While currency value is now determined by factors such as market forces, numerous central banks have continued to recognize gold’s value and amass reserves of it to diversify their portfolio.

Gold can be particularly helpful in that aspect because it’s historically been less reactive than quite a few other types of assets during turbulent economic periods. As the cost of living soared last year, purchasing gold may have made sense to central banks, Kevin DeMeritt says.

“That’s going to offset some of the inflation pressure on paper debt they hold,” he says. “Gold is often seen as a pretty good hedge against inflation and tends to rise when the purchasing power of the dollar declines. The last time we saw inflation rise [to its recent level] in the ’70s, gold was up over 500%.”

Gold offers another important advantage: liquidity. Its consistent value allows the asset to be sold fairly easily; if central banks ever need to quickly raise capital, having the precious metal on hand can be helpful.

In addition, having robust gold reserves can, as Lear Capital notes, potentially help position central banks as reputable organizations by indicating to investors and other entities they have a stable source of funds available to tap into if economic issues arise.

A Bright Outlook for Precious Metals

If the recent stock market volatility, interest rate increases and other challenging conditions persist throughout this year, central banks may continue to turn to gold as a source of stability, according to Kevin DeMeritt.

“The economic uncertainty right now is going to be a big factor,” the Lear Capital founder states. “If a recession takes hold [and] we start to see more of these financial instabilities happen around the country — and probably around the world — demand from central banks could intensify, along with demand from institutional and individual investors.”

Given gold’s past performance, compared to the stock market’s, Kevin DeMeritt says investors may want to consider including it in their portfolio.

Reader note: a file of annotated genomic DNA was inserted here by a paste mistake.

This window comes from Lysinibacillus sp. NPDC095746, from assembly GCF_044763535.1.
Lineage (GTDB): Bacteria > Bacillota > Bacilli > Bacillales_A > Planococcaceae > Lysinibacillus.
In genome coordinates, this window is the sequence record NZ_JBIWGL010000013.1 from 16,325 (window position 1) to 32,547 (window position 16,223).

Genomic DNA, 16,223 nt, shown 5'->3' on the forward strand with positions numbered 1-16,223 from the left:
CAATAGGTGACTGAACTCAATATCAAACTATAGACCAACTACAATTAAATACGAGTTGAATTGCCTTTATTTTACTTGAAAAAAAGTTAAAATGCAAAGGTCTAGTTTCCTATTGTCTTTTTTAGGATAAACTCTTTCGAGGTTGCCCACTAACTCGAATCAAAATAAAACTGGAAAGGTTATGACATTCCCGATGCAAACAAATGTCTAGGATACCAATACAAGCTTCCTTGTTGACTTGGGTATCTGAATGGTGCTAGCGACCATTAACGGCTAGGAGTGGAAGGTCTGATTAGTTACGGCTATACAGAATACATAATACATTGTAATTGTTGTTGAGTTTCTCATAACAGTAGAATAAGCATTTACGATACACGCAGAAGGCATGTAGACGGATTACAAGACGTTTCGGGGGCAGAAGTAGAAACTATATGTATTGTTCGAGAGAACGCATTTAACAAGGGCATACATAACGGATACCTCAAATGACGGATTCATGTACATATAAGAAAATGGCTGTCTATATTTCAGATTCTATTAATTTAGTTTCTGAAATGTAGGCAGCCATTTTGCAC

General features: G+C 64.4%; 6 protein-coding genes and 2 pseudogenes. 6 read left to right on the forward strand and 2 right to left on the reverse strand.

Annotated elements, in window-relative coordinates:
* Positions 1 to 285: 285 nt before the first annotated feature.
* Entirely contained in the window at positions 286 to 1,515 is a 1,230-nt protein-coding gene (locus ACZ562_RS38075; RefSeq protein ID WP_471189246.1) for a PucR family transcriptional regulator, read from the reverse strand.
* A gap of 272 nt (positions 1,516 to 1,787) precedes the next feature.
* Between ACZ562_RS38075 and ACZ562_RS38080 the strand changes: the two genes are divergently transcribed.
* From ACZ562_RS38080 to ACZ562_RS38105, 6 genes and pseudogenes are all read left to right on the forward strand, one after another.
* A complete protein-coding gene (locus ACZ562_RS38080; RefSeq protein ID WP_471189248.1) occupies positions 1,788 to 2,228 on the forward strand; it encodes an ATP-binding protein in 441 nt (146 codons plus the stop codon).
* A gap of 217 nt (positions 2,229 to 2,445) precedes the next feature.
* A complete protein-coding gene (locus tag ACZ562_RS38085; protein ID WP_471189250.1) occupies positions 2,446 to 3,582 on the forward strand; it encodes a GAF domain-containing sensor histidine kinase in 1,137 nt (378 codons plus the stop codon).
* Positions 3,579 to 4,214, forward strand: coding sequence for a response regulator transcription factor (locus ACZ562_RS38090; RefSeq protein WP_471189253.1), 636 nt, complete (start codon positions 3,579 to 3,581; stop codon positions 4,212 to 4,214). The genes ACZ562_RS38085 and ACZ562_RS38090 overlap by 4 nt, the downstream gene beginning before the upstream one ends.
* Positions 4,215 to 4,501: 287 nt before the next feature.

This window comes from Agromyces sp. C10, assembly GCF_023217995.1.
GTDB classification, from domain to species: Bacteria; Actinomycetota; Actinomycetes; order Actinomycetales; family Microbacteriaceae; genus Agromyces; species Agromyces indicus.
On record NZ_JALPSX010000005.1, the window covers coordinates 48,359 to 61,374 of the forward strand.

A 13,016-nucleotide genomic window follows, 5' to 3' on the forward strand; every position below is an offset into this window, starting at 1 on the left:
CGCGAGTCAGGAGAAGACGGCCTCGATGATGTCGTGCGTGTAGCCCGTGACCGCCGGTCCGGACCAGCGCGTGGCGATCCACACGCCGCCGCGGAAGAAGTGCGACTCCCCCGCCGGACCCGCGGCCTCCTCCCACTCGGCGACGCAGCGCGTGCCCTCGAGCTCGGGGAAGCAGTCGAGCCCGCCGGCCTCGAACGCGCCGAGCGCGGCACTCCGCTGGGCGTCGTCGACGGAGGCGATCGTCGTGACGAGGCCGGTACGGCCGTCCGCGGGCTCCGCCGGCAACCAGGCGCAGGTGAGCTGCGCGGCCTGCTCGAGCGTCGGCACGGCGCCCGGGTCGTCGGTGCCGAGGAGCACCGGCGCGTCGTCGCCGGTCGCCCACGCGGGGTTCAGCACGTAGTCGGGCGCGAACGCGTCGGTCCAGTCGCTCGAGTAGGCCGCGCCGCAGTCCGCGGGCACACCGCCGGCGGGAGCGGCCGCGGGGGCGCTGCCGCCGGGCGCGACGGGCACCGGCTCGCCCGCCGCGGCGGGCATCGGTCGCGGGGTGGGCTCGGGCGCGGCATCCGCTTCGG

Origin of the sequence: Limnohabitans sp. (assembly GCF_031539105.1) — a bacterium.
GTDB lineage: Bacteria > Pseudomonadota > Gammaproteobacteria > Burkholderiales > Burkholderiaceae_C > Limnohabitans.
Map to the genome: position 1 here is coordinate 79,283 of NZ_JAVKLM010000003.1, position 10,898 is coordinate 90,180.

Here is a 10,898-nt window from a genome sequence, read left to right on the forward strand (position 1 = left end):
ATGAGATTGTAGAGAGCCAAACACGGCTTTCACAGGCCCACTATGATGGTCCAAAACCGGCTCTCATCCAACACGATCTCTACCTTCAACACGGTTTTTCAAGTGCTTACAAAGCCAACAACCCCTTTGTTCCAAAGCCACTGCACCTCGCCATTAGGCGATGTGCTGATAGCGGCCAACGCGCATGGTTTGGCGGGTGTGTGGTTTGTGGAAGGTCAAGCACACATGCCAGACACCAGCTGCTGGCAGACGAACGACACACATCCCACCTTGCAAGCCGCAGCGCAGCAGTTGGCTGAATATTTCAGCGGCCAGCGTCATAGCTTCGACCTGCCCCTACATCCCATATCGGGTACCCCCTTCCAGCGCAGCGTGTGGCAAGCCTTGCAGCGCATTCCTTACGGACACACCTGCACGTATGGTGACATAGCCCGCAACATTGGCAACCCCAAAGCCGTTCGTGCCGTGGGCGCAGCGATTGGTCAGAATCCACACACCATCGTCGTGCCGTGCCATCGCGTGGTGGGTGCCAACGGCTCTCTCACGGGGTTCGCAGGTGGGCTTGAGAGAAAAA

“If you invested $80,000 in stock and $20,000 in gold in the year 2000, [that investment] would [have been] worth $385,000 by 2022,” he says. “By [making] gold [just a fifth] of [your overall investment], you [would have earned] $65,000 [more than by investing in stocks alone].”

(To view what effect including precious metals in a portfolio can have firsthand, use Lear

Capital’s IRA portfolio comparison calculator to create a graph outlining the potential returns from investment plans with and without gold or silver assets.)

As investors look for a buffer against cost constraints like higher interest rates, the interest in gold and other precious metals — and their price — could pick up.

“Gold is used as a safe haven during recessions, market volatility, war,” Kevin DeMeritt says. “When investors are worried about the economy — like we’re seeing now with bank failures or the war in Ukraine — usually you get more people turning to gold, which can drive up its price. We’re seeing tremendous demand; that trend is going to get more intense. You might just wake up to $3,500 [or] $3,700 gold [levels] in the next 24 [to] 36 months.”

 [EB1]AP suggests using this instead of tonnes, which is what’s listed in the link. (These stats are from the article linked to in the second paragraph.)